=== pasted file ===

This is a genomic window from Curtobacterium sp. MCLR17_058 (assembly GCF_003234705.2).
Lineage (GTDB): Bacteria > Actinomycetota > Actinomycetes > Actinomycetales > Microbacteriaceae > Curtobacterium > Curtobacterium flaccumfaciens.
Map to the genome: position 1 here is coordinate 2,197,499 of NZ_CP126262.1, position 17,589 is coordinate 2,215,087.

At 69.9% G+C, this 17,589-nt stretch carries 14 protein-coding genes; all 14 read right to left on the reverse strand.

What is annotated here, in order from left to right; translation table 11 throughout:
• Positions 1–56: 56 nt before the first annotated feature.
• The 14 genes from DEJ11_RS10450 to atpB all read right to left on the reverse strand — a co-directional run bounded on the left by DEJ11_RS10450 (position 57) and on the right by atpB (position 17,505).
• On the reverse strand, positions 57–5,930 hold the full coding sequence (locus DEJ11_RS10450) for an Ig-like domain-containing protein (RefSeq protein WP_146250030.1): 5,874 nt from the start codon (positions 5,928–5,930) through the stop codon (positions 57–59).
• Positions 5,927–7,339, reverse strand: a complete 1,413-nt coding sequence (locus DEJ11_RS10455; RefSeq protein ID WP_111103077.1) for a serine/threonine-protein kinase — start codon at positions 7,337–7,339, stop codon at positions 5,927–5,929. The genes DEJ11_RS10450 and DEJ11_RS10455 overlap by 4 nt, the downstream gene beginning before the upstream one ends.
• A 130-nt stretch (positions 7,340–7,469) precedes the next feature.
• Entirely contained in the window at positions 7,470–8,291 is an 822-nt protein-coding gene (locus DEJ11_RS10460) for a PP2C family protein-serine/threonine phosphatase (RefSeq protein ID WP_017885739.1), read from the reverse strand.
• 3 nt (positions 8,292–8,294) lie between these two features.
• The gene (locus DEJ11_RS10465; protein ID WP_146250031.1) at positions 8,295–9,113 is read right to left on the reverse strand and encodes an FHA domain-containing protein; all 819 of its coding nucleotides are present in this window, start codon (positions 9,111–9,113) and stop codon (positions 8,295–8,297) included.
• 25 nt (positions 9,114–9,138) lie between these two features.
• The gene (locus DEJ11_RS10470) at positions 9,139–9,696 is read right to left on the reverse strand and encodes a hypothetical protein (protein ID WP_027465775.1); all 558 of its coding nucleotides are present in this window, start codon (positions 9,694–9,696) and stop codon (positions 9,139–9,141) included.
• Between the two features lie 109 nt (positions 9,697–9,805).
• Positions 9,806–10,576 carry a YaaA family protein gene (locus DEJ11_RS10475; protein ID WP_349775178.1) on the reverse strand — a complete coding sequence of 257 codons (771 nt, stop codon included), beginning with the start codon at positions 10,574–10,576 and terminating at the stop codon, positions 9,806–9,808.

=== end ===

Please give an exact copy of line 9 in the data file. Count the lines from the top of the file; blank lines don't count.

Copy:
• Positions 5,927–7,339, reverse strand: a complete 1,413-nt coding sequence (locus DEJ11_RS10455; RefSeq protein ID WP_111103077.1) for a serine/threonine-protein kinase — start codon at positions 7,337–7,339, stop codon at positions 5,927–5,929. The genes DEJ11_RS10450 and DEJ11_RS10455 overlap by 4 nt, the downstream gene beginning before the upstream one ends.